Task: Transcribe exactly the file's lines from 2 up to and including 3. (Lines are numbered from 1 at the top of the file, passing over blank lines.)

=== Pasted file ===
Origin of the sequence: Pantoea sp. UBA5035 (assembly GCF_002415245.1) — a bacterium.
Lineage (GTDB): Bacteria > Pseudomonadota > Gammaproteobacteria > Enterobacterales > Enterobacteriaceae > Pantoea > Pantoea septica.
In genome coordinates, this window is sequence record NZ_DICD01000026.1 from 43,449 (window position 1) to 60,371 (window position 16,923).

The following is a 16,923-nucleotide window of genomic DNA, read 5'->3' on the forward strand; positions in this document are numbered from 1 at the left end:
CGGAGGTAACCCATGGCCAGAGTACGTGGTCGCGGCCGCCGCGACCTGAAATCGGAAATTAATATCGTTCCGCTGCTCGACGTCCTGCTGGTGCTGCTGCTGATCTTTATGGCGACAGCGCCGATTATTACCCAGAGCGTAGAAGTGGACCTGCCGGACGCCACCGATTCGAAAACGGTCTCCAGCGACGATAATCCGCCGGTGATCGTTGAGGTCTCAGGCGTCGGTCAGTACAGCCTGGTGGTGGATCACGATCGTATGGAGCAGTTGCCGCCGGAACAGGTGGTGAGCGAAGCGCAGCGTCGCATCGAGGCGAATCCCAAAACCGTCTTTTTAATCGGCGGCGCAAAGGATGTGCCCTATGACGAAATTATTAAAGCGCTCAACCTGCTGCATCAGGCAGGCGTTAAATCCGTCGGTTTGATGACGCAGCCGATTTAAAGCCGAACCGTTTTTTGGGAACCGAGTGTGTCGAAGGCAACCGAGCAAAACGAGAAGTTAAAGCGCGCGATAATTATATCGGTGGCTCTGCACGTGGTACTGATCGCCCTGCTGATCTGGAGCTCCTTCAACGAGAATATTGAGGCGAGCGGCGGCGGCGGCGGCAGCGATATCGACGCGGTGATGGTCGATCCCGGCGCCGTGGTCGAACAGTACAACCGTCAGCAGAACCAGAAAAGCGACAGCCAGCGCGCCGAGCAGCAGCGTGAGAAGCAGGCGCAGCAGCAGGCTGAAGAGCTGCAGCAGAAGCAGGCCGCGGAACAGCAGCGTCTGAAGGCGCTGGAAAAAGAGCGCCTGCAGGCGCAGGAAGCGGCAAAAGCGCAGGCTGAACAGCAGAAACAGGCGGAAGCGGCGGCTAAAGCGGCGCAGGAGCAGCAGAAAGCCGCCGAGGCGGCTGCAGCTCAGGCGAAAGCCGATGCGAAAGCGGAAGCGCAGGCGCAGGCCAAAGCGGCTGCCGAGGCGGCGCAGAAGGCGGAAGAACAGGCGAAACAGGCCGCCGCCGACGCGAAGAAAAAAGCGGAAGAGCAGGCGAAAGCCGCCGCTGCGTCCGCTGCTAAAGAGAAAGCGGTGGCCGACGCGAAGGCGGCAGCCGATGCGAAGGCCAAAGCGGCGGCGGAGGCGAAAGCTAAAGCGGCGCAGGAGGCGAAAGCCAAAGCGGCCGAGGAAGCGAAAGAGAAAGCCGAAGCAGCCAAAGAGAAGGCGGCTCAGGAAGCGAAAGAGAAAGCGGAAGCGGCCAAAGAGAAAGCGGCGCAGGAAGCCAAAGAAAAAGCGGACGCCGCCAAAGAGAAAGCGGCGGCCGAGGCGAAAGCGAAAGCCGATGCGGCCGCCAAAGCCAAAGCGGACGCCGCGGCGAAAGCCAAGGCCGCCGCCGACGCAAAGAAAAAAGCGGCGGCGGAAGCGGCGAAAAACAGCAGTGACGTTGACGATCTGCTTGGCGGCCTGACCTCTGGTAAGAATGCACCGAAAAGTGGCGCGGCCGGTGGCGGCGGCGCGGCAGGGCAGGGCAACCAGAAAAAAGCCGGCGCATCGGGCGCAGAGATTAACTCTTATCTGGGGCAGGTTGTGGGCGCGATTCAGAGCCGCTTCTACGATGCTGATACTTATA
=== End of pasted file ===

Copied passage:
Lineage (GTDB): Bacteria > Pseudomonadota > Gammaproteobacteria > Enterobacterales > Enterobacteriaceae > Pantoea > Pantoea septica.
In genome coordinates, this window is sequence record NZ_DICD01000026.1 from 43,449 (window position 1) to 60,371 (window position 16,923).